Michael Vaughan's side arrived in the Caribbean with confidence high following their one-day success in Australia. But four consecutive wins should not overshadow an appalling previous sequence of 24 defeats in 31 matches against Test-class opposition. England remain outsiders and their first match against New Zealand is crucial. If they win it, the semi-finals could be reached.

Player to watch: Kevin Pietersen

The biggest stage brings out the best in the best and Pietersen is set to be a major force in this and possibly two more World Cups.

Prediction: Super 8s

Kenya

Best finish: Semi-final 2003

Corruption and uncertainty has dogged Kenyan cricket since their remarkable achievement in 2003, when Steve Tikolo's side qualified for the semi-finals of the World Cup. The current team contains many of the same names but it is much weaker. Collins Obuya, a star four years ago, has all but given up leg-spin. Kenya are usually too good for the minnows but they struggle to compete against Test nations.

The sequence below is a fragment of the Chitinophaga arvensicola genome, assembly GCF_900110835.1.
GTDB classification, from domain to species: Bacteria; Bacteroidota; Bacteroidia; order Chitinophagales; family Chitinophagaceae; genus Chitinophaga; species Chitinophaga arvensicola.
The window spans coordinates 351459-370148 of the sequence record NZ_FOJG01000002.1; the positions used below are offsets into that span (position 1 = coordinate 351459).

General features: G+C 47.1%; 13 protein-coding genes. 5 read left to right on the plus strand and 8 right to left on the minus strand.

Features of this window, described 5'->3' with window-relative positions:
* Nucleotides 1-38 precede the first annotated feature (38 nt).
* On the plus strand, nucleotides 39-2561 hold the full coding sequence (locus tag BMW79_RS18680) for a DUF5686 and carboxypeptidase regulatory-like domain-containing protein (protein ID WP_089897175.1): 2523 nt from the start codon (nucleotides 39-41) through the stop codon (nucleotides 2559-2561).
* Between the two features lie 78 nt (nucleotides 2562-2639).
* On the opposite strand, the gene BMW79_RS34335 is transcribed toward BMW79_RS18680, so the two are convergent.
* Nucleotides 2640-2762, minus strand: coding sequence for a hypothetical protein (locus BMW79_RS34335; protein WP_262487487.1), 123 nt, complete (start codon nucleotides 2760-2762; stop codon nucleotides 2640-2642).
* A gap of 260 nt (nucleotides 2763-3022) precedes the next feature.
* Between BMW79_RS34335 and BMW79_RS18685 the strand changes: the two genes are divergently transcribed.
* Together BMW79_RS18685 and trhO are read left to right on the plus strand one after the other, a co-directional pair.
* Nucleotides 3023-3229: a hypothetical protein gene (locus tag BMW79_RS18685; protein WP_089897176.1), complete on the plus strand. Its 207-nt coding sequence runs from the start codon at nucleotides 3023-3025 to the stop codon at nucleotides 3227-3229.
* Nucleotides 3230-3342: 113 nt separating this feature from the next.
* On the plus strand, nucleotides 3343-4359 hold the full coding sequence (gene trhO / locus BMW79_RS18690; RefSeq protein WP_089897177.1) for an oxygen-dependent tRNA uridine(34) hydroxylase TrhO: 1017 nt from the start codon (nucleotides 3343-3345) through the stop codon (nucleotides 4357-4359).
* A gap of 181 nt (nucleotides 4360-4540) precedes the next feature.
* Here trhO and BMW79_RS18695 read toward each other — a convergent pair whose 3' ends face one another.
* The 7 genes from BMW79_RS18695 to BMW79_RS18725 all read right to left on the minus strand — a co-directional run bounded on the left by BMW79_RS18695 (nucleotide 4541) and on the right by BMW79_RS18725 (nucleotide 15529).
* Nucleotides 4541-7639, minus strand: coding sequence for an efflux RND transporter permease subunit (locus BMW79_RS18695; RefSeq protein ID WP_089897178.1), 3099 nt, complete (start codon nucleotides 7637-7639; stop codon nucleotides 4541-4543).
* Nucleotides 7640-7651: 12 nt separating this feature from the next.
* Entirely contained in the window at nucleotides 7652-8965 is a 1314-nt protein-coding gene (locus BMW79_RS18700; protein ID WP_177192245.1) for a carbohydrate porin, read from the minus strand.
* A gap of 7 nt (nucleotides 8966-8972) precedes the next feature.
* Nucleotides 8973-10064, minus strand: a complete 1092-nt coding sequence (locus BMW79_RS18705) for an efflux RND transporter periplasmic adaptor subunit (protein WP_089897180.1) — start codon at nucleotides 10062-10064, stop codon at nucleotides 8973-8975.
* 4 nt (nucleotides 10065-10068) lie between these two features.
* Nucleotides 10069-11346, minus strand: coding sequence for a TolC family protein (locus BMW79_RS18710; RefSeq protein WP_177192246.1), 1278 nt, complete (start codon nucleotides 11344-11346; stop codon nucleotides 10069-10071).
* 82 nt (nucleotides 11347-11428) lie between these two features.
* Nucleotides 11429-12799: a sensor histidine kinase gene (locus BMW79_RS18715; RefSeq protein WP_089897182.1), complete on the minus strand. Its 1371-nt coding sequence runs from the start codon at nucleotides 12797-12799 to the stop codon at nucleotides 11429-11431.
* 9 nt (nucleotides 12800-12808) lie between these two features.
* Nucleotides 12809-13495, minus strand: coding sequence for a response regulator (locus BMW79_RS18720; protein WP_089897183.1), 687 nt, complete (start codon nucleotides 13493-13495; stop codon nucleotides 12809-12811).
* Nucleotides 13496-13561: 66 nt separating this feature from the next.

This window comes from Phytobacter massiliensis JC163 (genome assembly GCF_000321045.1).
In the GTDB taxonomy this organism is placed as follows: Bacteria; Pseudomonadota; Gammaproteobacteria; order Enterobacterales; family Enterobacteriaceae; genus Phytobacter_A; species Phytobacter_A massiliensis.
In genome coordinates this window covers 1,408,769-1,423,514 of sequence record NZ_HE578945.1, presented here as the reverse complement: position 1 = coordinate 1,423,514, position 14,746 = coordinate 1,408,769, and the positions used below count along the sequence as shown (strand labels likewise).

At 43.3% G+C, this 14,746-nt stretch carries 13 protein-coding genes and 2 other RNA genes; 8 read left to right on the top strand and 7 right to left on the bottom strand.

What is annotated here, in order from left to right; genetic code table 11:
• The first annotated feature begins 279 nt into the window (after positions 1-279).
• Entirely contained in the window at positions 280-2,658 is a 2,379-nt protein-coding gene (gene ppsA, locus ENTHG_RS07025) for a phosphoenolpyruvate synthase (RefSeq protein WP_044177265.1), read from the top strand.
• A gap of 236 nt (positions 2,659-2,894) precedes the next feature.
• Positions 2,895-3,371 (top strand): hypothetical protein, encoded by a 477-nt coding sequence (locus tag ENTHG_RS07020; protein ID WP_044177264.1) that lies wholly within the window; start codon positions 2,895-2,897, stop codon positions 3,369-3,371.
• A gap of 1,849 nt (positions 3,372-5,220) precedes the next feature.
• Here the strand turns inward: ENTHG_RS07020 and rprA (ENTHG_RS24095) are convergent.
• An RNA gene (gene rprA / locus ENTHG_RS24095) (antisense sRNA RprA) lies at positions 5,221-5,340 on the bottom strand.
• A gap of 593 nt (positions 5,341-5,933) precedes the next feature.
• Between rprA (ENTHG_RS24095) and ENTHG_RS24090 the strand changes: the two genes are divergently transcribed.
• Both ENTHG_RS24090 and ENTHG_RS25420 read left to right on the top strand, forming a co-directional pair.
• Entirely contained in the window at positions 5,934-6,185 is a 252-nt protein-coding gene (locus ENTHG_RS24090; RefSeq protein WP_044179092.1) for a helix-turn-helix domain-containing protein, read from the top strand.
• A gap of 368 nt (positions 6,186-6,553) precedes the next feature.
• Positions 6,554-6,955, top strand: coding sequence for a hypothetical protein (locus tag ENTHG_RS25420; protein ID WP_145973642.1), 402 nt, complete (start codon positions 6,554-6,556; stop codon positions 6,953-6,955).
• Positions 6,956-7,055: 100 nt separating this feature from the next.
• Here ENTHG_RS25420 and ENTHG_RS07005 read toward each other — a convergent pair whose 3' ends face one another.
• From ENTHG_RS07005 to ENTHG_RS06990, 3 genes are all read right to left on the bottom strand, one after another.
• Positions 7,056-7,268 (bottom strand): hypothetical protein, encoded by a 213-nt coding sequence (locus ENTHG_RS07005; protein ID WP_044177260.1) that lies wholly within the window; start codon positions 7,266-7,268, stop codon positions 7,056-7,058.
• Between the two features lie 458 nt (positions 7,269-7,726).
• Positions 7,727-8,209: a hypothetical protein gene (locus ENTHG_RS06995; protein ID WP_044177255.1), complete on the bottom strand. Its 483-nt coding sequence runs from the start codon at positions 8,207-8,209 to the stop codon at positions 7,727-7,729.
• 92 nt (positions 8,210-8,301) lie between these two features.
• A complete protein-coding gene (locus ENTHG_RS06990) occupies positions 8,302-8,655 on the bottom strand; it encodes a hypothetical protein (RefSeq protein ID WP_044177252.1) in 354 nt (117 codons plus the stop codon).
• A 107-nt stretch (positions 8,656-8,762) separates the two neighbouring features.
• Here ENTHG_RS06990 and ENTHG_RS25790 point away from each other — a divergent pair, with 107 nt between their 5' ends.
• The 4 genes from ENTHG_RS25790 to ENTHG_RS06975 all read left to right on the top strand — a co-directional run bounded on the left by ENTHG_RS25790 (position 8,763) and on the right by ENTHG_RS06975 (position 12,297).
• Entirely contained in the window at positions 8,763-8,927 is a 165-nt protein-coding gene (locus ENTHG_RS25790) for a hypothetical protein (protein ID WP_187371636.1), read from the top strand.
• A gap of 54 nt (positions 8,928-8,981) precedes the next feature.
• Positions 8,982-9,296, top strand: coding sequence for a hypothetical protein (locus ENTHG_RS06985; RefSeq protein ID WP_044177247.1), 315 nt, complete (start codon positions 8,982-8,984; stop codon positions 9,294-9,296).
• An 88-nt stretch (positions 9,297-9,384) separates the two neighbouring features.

Player to watch: Ravi Shah

After a two-year self-imposed exile, the gifted right-hander returned to Kenyan cricket and scored a maiden ODI hundred.

Prediction: Group stages

Canada

Best finish: 1st Round 1979

John Davison brightened up the 2003 World Cup with the fastest century - just 67 balls faced - in the tournament's history. Davison returns, this time as captain, with a much-improved side. Anderson Cummins, the former West Indian fast bowler, will represent Canada at the age of 40. The vast majority of Canada's squad learnt their cricket in the Caribbean or the subcontinent.

Player to watch: John Davison

He may be 36 and has not played first-class cricket for a couple of years, but the Australian is sure to provide a few fireworks.

Prediction: Group stages

Group D: Jamaica

Pakistan

Best finish: Won 1992

Inzamam-ul-Haq's enigmatic side have had a horrendous build-up to the World Cup. Drug-taking allegations have surrounded their preparations and three key players have been lost to injury. Other teams would be in turmoil but for Pakistan it is just another day at the office. Despite these setbacks they remain an unknown force. Highly talented youngsters will replace those missing and anything could happen.

Player to watch: Younis Khan